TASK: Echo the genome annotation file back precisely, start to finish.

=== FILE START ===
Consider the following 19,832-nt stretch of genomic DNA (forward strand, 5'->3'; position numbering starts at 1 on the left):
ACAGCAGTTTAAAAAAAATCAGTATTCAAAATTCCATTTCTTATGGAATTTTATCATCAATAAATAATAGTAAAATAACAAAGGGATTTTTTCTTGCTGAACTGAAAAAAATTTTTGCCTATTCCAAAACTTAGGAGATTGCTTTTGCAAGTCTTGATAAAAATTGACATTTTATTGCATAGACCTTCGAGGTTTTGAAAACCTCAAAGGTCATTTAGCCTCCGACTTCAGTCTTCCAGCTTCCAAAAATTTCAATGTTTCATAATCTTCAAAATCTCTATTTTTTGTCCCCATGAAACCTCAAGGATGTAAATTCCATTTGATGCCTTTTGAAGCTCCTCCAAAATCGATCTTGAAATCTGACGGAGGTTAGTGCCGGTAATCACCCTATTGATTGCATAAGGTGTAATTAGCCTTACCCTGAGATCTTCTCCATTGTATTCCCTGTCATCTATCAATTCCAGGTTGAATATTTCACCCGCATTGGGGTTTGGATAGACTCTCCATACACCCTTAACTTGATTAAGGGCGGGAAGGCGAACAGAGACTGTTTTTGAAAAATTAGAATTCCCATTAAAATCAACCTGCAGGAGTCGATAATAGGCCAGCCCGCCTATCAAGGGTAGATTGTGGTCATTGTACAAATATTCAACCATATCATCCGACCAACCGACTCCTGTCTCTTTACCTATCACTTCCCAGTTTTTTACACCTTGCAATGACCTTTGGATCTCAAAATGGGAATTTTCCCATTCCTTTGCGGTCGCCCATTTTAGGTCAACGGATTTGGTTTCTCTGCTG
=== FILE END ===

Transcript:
Consider the following 19,832-nt stretch of genomic DNA (forward strand, 5'->3'; position numbering starts at 1 on the left):
ACAGCAGTTTAAAAAAAATCAGTATTCAAAATTCCATTTCTTATGGAATTTTATCATCAATAAATAATAGTAAAATAACAAAGGGATTTTTTCTTGCTGAACTGAAAAAAATTTTTGCCTATTCCAAAACTTAGGAGATTGCTTTTGCAAGTCTTGATAAAAATTGACATTTTATTGCATAGACCTTCGAGGTTTTGAAAACCTCAAAGGTCATTTAGCCTCCGACTTCAGTCTTCCAGCTTCCAAAAATTTCAATGTTTCATAATCTTCAAAATCTCTATTTTTTGTCCCCATGAAACCTCAAGGATGTAAATTCCATTTGATGCCTTTTGAAGCTCCTCCAAAATCGATCTTGAAATCTGACGGAGGTTAGTGCCGGTAATCACCCTATTGATTGCATAAGGTGTAATTAGCCTTACCCTGAGATCTTCTCCATTGTATTCCCTGTCATCTATCAATTCCAGGTTGAATATTTCACCCGCATTGGGGTTTGGATAGACTCTCCATACACCCTTAACTTGATTAAGGGCGGGAAGGCGAACAGAGACTGTTTTTGAAAAATTAGAATTCCCATTAAAATCAACCTGCAGGAGTCGATAATAGGCCAGCCCGCCTATCAAGGGTAGATTGTGGTCATTGTACAAATATTCAACCATATCATCCGACCAACCGACTCCTGTCTCTTTACCTATCACTTCCCAGTTTTTTACACCTTGCAATGACCTTTGGATCTCAAAATGGGAATTTTCCCATTCCTTTGCGGTCGCCCATTTTAGGTCAACGGATTTGGTTTCTCTGCTG